Driving Lessons: Race, Poverty, and Traffic Stops

When the sickening footage emerged last week of police killing Walter Scott, I was at a gym in Montpelier watching cable news. The officer, Michael T. Slager, was not in danger; Scott, an unarmed black man, was shot in the back while fleeing. Slager then lied to dispatchers about what had transpired in the minutes before the shooting. He has been charged with murder.

As the newsreel continued its stomach-churning loop, I glanced at the man riding the exercise bike in front of my treadmill. He also watched—both transfixed and disgusted—and glanced away from time to time to shake his head. I finished my run and headed over to talk to him.

“It’s just disgusting what they did to that poor man,” he said through his grimace. We then talked of other recent headline-grabbing incidents, each expressing dismay over the militarization of police forces and the seeming propensity of many officers to escalate basic traffic stops into life-threatening episodes.

“But I don’t think it has to do with race,” he continued. I know my eyebrows arched involuntarily. He said he thought these terrible incidents happened because of bad police training. He argued that police officers were not following protocol and that the job itself possibly attracts people with underlying violent tendencies. I agreed that these factors do probably play a part in the epidemic. But why are we—as white people—so reluctant to accept that race is part of the equation?

Last summer, while running late for an appointment after a very long drive, I did what many drivers do without giving it much thought: I decelerated, glanced in both directions, and slowly rolled through the stop sign. No cars were coming—except for the state trooper who’d just pulled around a bend in the road. Busted!

He pulled me over, and I stammered that I really, really needed to use the bathroom; could I please relieve myself before we continued with the traffic stop? He agreed, and I hurried away to use the bathroom in a nearby shop. Let me be clear—I ran away from the police officer and my vehicle.

Now, I am white, female, and 98 pounds wet. I also look solidly middle class. The officer allowed me to take care of my basic needs before I presented my license, my registration, or any other proof of who I was or the status of my past record. My bathroom break took longer than anticipated because I needed to wait my turn, but the trooper did not come in after me. He waited by my vehicle for my return.

I have blocked out the exact size of the fine; it was substantial. But here’s the thing:  I paid it, and it did not send me into a death spiral of unpaid fines and license revocation. NPR and the Washington Post have both documented how the poor disproportionately lose their drivers licenses because of unpaid tickets for relatively petty violations. Additional fees and surcharges –often many times the cost of the original ticket–wallop poor citizens. And make no mistake: African Americans and Latinos in this country have rates of poverty more than double that of white Americans.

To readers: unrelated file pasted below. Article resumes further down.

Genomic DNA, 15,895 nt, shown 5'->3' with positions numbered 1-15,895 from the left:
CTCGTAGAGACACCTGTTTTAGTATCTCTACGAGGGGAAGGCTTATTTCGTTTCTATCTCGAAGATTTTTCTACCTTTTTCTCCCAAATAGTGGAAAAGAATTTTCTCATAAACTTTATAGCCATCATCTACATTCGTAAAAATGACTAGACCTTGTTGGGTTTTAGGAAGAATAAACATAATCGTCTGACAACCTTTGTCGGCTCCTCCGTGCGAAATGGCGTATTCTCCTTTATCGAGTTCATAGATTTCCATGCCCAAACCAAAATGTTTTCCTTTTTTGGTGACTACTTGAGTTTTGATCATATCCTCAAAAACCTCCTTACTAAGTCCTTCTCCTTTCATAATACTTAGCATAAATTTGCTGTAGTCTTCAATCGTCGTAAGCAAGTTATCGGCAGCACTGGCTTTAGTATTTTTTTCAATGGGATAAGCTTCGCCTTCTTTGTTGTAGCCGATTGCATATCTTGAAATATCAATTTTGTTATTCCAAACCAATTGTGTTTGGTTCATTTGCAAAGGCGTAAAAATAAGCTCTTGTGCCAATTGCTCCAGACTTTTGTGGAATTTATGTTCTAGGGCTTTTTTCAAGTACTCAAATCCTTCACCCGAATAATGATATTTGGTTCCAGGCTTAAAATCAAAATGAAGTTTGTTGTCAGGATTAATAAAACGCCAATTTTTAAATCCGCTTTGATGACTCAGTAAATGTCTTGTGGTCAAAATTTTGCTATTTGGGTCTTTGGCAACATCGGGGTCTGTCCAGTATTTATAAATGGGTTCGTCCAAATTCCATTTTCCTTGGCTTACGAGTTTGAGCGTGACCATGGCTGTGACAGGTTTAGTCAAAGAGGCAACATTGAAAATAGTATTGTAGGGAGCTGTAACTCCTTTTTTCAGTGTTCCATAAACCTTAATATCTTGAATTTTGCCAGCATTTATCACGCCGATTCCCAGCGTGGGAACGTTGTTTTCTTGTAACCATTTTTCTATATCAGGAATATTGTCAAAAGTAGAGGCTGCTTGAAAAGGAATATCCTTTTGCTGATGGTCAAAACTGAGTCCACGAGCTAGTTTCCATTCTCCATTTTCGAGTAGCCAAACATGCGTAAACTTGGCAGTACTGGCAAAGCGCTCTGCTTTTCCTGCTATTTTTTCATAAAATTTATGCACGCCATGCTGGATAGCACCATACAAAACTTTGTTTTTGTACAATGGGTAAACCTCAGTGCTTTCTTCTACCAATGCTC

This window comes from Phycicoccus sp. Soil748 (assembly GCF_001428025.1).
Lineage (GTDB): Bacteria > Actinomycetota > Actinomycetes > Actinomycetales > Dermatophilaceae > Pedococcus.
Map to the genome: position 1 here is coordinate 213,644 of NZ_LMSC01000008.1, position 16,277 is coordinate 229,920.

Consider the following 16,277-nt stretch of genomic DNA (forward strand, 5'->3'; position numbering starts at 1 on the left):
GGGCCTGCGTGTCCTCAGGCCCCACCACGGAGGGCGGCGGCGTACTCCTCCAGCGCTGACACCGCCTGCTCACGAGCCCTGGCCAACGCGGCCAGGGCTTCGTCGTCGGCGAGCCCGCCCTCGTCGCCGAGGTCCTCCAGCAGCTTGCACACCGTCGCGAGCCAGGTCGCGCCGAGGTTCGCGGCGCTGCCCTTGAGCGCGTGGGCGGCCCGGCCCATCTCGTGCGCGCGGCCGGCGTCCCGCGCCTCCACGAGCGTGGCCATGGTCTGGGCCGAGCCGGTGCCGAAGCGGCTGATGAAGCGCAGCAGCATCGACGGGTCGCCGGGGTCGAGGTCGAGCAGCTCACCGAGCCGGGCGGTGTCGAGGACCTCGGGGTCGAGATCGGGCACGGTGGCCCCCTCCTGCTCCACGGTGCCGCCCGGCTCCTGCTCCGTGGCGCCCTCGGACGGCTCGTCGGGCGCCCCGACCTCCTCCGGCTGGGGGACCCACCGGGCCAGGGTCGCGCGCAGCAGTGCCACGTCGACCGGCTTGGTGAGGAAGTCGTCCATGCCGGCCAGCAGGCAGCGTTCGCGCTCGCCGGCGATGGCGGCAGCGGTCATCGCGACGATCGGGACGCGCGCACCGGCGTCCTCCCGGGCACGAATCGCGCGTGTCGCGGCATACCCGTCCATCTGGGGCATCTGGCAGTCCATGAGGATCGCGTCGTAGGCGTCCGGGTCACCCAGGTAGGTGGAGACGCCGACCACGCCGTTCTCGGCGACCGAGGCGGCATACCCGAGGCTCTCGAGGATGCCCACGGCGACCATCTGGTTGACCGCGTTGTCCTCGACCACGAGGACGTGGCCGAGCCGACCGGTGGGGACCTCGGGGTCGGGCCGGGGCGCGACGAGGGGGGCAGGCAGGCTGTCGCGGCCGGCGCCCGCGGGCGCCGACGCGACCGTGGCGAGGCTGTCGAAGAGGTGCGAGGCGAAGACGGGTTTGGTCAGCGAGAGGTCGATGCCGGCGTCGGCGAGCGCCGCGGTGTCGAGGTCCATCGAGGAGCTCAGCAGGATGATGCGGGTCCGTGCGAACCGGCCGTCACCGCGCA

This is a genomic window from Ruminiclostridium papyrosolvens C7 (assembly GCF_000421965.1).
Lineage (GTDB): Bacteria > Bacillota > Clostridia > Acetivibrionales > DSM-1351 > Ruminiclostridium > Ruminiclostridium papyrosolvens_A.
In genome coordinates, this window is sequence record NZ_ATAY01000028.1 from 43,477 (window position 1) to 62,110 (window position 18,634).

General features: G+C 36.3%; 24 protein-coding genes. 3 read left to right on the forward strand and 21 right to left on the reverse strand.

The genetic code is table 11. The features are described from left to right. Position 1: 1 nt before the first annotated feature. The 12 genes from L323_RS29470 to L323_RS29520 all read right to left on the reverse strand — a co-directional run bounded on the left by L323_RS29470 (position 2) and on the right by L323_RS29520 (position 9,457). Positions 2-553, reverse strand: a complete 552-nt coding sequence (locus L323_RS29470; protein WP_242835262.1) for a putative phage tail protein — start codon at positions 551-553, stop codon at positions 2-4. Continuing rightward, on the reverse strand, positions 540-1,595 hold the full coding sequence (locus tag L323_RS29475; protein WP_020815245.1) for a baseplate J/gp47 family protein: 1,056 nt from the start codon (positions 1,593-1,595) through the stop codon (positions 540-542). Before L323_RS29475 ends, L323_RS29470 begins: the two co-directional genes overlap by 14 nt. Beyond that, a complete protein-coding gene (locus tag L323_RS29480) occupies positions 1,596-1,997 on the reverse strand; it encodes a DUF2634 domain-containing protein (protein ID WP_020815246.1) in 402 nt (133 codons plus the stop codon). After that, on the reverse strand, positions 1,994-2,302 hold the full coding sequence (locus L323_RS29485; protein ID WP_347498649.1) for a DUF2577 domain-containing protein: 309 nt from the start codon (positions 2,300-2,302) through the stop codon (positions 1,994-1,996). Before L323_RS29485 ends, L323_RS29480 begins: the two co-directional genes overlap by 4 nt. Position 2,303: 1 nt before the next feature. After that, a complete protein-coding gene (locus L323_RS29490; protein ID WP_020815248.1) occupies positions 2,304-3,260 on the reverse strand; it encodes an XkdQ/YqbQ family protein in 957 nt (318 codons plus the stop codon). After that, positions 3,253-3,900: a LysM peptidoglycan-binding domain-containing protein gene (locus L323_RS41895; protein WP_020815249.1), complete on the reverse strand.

I have the unearned benefits of being white, relatively wealthy, and a woman. Male drivers are more likely to be stopped by police and much more likely to be searched. Women are less likely than men to receive citations for identical violations. And black drivers are 3 times more likely to be searched during a traffic stop.

It does have to do with race. And gender. And poverty. What does it say about us that we can’t see this?


Who are your loopers?

You wouldn’t enjoy a Hollywood movie without them, but you probably never notice their contributions.  Hired to give scenes lush and complex background noise, loopers work entirely within studios—their voices layered so intricately on the soundtrack that we’re utterly convinced that they’re really on that street,  in that bus, or in that steamy sex scene.

NPR’s Susan Stamberg, reporting on this line of work before the Oscars, explained that loopers record their dialogue while watching a silent scene play out on a screen in front of them. It might be restaurant ambiance, shouts from a crowd, or chit chat on a busy Manhattan street; whatever the setting, Stamberg asserts, the loopers’ work adds critical texture and dimension.

TV sound mixer David Betancourt told Stamberg,”The beauty of it is it enhances the experience of what you’re watching,” he says. “If you watch without all of this stuff that gets filled in, in postproduction, it feels dead, it feels really flat. If it’s done right, you shouldn’t even notice it.”

I’m tickled to know about this wonderful, unseen aspect of the film industry. I now see my own work through a very different lens, and I search for the loopers in my world. Who are the ones almost imperceptibly holding it all together?

In the world of the Vermont Statehouse, it’s easy to get caught up in the outsized personalities and the headline-grabbing cut and thrust of politics. Whether I am in a caucus or committee meeting, or on the floor of the senate, I try to puzzle out not just what’s being said but what is not being said. A look, a gesture, a silence can reveal so much about where the conversation is headed. But this show—at times amusing, frustrating, riveting—would not happen without all our “loopers”, those people supplying the scaffold for the performance.